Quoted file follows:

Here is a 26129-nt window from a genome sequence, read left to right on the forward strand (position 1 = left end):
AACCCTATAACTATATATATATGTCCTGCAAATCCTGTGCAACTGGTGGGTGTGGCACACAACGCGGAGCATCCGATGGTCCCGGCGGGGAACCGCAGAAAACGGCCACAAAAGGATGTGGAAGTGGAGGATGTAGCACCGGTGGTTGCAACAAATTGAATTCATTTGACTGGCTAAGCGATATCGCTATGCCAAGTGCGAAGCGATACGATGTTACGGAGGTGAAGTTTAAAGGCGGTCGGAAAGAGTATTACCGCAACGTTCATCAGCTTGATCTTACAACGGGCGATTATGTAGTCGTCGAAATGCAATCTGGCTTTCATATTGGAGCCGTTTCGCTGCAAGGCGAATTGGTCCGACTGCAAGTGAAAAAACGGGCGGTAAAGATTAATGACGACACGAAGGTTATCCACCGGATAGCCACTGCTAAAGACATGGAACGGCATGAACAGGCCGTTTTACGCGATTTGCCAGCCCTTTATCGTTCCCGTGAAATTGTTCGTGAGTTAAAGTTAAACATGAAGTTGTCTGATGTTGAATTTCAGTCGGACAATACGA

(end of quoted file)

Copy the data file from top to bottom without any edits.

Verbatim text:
Here is a 26129-nt window from a genome sequence, read left to right on the forward strand (position 1 = left end):
AACCCTATAACTATATATATATGTCCTGCAAATCCTGTGCAACTGGTGGGTGTGGCACACAACGCGGAGCATCCGATGGTCCCGGCGGGGAACCGCAGAAAACGGCCACAAAAGGATGTGGAAGTGGAGGATGTAGCACCGGTGGTTGCAACAAATTGAATTCATTTGACTGGCTAAGCGATATCGCTATGCCAAGTGCGAAGCGATACGATGTTACGGAGGTGAAGTTTAAAGGCGGTCGGAAAGAGTATTACCGCAACGTTCATCAGCTTGATCTTACAACGGGCGATTATGTAGTCGTCGAAATGCAATCTGGCTTTCATATTGGAGCCGTTTCGCTGCAAGGCGAATTGGTCCGACTGCAAGTGAAAAAACGGGCGGTAAAGATTAATGACGACACGAAGGTTATCCACCGGATAGCCACTGCTAAAGACATGGAACGGCATGAACAGGCCGTTTTACGCGATTTGCCAGCCCTTTATCGTTCCCGTGAAATTGTTCGTGAGTTAAAGTTAAACATGAAGTTGTCTGATGTTGAATTTCAGTCGGACAATACGA